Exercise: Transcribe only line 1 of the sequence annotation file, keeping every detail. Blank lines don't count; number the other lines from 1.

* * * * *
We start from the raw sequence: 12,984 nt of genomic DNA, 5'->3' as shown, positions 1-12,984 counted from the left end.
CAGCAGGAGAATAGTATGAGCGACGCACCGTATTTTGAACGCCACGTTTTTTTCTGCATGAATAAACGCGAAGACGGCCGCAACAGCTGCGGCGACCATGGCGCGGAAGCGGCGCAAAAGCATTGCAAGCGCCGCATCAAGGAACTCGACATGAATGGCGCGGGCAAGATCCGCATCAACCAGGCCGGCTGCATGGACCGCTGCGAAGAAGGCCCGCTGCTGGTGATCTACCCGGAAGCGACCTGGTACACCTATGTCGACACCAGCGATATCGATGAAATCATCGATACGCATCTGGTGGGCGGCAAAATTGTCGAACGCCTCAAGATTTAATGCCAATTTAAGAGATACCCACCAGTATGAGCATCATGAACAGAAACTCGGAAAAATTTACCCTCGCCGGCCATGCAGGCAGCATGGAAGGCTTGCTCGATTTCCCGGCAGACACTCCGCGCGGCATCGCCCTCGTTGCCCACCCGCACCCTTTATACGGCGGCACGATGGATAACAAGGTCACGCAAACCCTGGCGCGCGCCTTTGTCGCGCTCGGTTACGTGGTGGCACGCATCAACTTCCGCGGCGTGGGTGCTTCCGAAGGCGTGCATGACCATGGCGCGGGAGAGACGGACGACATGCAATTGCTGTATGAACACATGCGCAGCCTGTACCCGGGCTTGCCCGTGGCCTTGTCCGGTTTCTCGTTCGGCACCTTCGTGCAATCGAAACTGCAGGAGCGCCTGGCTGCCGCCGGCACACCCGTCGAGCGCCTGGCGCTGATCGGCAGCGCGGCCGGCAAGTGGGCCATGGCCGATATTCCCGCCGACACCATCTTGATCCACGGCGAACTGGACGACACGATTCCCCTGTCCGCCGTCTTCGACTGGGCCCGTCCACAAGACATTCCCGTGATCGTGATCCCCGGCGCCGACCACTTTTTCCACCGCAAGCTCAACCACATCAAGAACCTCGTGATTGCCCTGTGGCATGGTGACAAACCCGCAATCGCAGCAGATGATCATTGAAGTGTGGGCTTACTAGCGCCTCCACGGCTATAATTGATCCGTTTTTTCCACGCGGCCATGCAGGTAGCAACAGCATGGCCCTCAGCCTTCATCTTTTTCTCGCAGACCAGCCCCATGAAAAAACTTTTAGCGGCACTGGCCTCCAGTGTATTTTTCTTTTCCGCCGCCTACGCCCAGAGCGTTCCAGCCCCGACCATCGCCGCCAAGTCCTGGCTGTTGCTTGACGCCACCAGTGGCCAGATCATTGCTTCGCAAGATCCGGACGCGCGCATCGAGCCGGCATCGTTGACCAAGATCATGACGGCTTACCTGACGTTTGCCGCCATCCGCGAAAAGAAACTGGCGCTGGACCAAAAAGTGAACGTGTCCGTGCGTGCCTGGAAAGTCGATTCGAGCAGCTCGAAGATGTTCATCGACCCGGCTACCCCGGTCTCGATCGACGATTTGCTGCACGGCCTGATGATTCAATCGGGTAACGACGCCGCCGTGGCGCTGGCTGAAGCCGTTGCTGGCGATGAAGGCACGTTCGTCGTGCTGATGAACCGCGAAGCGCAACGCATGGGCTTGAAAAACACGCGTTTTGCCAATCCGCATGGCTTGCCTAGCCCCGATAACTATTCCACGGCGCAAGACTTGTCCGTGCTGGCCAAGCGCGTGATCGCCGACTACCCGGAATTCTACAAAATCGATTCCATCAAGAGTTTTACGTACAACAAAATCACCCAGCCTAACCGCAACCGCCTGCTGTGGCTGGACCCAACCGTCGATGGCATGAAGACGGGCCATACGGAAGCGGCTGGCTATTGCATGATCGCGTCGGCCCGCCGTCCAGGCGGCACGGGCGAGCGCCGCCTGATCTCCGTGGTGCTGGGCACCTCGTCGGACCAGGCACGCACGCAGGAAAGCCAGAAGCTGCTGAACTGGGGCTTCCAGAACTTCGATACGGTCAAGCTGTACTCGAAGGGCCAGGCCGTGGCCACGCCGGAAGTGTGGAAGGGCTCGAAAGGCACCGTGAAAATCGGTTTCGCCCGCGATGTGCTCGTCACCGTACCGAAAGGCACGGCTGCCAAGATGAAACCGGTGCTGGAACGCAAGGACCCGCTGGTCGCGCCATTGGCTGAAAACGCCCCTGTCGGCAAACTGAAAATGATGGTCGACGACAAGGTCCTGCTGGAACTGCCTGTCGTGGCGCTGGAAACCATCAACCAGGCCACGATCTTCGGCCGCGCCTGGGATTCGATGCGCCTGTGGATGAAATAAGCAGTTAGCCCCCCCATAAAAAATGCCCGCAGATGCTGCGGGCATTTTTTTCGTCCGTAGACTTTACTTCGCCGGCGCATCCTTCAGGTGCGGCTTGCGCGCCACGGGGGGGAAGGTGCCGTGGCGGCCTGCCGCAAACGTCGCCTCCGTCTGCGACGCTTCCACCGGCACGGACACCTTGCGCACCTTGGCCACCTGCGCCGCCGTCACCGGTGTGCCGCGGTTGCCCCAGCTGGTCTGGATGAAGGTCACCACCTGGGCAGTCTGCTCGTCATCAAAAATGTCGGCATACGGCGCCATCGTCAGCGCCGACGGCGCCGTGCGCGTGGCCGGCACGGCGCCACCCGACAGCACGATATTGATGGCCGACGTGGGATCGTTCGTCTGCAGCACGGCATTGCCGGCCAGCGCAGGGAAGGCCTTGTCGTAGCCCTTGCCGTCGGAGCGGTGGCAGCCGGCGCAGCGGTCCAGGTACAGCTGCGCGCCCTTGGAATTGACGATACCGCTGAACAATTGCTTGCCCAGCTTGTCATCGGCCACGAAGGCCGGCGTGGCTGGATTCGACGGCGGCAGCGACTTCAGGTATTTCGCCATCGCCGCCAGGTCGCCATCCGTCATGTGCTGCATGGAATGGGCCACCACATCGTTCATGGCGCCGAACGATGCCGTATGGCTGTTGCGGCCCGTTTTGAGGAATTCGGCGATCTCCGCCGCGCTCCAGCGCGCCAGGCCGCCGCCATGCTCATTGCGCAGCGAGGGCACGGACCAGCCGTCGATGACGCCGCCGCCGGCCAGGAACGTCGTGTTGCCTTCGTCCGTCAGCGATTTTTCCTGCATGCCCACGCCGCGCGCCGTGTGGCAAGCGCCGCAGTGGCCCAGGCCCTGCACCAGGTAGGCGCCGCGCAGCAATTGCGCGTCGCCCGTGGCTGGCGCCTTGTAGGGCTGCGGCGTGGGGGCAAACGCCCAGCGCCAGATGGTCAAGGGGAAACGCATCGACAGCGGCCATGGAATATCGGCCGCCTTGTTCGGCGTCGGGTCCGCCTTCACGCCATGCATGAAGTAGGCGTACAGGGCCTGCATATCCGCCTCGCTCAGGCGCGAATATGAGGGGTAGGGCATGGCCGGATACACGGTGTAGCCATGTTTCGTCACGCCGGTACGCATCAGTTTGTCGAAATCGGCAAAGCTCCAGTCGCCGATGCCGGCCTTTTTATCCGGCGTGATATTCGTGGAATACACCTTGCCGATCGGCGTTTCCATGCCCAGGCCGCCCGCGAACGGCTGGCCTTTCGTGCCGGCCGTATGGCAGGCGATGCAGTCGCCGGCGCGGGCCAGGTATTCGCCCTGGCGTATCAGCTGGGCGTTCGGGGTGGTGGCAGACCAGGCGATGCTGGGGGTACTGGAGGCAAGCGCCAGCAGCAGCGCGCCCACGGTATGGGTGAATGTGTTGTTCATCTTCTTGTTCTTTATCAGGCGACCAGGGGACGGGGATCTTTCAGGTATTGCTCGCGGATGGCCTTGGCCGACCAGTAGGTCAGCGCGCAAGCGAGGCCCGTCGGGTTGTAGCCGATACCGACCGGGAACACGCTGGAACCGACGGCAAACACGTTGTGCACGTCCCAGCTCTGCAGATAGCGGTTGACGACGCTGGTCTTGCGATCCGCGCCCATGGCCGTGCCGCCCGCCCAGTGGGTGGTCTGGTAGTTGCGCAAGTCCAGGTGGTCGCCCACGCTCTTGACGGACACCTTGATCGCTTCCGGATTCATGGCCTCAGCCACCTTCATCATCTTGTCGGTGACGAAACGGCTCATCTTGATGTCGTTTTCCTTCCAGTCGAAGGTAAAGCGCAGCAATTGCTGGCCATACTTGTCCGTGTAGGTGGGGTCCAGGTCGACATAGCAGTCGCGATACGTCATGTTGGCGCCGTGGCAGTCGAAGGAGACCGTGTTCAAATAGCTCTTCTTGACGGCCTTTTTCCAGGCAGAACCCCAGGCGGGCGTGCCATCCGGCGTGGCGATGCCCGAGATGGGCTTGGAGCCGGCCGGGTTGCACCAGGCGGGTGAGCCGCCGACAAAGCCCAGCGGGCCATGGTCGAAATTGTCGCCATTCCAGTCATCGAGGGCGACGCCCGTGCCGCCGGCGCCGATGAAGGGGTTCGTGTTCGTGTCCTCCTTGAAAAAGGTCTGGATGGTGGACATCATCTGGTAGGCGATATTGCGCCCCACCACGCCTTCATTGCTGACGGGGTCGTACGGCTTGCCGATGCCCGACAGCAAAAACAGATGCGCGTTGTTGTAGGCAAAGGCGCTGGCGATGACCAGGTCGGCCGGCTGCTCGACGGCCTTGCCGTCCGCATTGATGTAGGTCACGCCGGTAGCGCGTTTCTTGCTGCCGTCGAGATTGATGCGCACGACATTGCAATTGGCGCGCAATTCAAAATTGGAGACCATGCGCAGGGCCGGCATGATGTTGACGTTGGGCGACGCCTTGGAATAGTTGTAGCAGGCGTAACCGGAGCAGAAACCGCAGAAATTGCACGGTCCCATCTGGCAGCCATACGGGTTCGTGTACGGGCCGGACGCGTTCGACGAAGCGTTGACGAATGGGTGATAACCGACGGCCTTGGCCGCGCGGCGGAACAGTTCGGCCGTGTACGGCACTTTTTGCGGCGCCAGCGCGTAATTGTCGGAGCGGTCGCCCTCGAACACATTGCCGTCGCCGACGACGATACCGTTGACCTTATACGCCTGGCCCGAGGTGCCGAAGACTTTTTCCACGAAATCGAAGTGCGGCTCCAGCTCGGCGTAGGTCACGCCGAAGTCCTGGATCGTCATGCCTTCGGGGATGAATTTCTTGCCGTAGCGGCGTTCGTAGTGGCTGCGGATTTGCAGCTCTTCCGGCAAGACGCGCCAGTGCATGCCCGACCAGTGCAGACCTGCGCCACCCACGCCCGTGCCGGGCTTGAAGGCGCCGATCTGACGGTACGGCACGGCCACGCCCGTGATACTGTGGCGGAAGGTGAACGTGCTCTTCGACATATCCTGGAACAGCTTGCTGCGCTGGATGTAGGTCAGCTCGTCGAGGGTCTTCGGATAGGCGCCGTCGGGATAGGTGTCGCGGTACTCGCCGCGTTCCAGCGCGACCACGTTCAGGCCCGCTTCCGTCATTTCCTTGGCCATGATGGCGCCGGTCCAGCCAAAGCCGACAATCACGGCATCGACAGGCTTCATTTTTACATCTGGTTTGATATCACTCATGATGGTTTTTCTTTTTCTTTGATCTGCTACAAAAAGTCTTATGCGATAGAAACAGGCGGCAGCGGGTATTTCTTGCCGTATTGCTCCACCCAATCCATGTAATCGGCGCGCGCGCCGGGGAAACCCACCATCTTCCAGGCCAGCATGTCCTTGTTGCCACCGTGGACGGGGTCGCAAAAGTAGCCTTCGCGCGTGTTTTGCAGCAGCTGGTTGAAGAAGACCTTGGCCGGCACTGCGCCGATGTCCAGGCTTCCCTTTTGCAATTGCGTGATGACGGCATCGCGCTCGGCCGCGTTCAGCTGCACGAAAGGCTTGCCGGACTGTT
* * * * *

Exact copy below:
We start from the raw sequence: 12,984 nt of genomic DNA, 5'->3' as shown, positions 1-12,984 counted from the left end.